To be honest, I have to say that this kind of creepy chill-out music isn't something I'll want to return to in a hurry, but ... well, it is damn good. The surface of the song seems to be quite pretty, if not beautiful. But ... it's well and truly unsettling. Which might explain the tone - perhaps Cale selected it because it's a kind of musical fingernails down a blackboard (remember blackboards and chalk?); or perhaps because it's a very effective way of indicating how time moves and dates us all.

The following song, "Time Stands Still" simply reflects the Europe we know, hit with climate change disasters, despair and the chaos of multiple differing agendas. I rather like this one, particularly the harmonium (I suppose that's what it is). Curious, on the surface "Time Stands Still" is a lesser song, but repeated listens I find it's better than "Story of Blood". 

I'll remark on one more song; after that it's time for you to venture forth. "Moonstruck (Nico's Song)" is far more straightforward than most of Nico's solo works (which Cale produced, as I'm sure you don't need reminding). One of the most personal songs so far on the LP, it nods to Nico's hallmarks (such as that harmonium) without being remotely like her.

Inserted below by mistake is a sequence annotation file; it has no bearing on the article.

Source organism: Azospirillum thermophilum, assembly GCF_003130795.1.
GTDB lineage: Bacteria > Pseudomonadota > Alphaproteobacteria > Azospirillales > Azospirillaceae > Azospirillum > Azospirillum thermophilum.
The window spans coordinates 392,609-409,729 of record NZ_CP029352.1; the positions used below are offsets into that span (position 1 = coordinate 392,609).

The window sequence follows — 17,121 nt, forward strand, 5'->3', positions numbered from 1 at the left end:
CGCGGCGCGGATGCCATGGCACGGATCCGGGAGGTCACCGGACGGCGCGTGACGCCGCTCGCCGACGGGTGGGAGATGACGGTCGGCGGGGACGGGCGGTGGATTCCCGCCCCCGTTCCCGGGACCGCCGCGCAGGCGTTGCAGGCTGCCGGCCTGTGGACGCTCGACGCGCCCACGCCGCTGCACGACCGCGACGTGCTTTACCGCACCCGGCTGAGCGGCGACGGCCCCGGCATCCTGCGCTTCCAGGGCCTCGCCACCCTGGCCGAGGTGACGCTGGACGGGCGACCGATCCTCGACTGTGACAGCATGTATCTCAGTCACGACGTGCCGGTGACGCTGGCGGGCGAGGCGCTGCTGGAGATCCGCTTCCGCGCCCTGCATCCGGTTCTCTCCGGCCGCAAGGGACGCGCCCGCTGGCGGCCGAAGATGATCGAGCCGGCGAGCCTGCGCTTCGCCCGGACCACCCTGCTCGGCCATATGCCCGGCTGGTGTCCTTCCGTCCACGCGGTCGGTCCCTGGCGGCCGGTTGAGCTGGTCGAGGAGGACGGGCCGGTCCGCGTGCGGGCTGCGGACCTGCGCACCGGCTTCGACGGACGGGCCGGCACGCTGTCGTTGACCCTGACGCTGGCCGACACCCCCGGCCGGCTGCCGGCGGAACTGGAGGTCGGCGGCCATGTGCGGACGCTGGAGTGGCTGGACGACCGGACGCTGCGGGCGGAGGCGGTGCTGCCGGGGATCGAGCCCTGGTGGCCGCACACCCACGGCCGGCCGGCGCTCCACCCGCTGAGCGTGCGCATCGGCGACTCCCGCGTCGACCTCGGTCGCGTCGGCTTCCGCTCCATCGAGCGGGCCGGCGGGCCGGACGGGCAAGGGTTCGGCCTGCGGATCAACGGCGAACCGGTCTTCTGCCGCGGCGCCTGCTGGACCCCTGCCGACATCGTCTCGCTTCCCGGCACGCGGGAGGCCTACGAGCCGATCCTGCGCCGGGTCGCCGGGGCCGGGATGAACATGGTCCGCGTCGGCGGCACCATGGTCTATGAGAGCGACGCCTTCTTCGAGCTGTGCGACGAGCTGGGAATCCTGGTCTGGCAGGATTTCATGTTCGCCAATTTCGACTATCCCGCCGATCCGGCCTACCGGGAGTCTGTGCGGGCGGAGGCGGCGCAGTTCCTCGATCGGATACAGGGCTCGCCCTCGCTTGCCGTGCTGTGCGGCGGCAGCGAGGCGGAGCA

So afraid, of your own shadow, 
Following close behind 
How did you cover, so much territory 
Eating up the miles
And miles and miles to go
And miles and miles to go ... 
Don’t be afraid of this life 
Be afraid of this life

So terribly sad, so very real and so utterly beautiful. Curiously, while I often found her work cold and incredibly brittle, but intensely beautiful, I find this Cale LP to be beautiful, intensely moving, and yes, a touch cool, but there's warmth beneath an old man's skin.

Now then. I've taken you through the first LP (of the double LP). And that's your lot, sunshine. Either you've figured out enough from what I've written that you're curious enough to dip a toe in the water (or plunge in with a mighty splash), or you're not.

Cale, from that Spin interview: 'The mystery of it all is really what you’re playing with.'

The album doesn't seem to be available on Bandcamp, so if you don't feel like ordering online (with attendant horrific postage), consult your local dealer.

No, not that dealer. The record shop you don't go into often enough.

four1/2 (at least)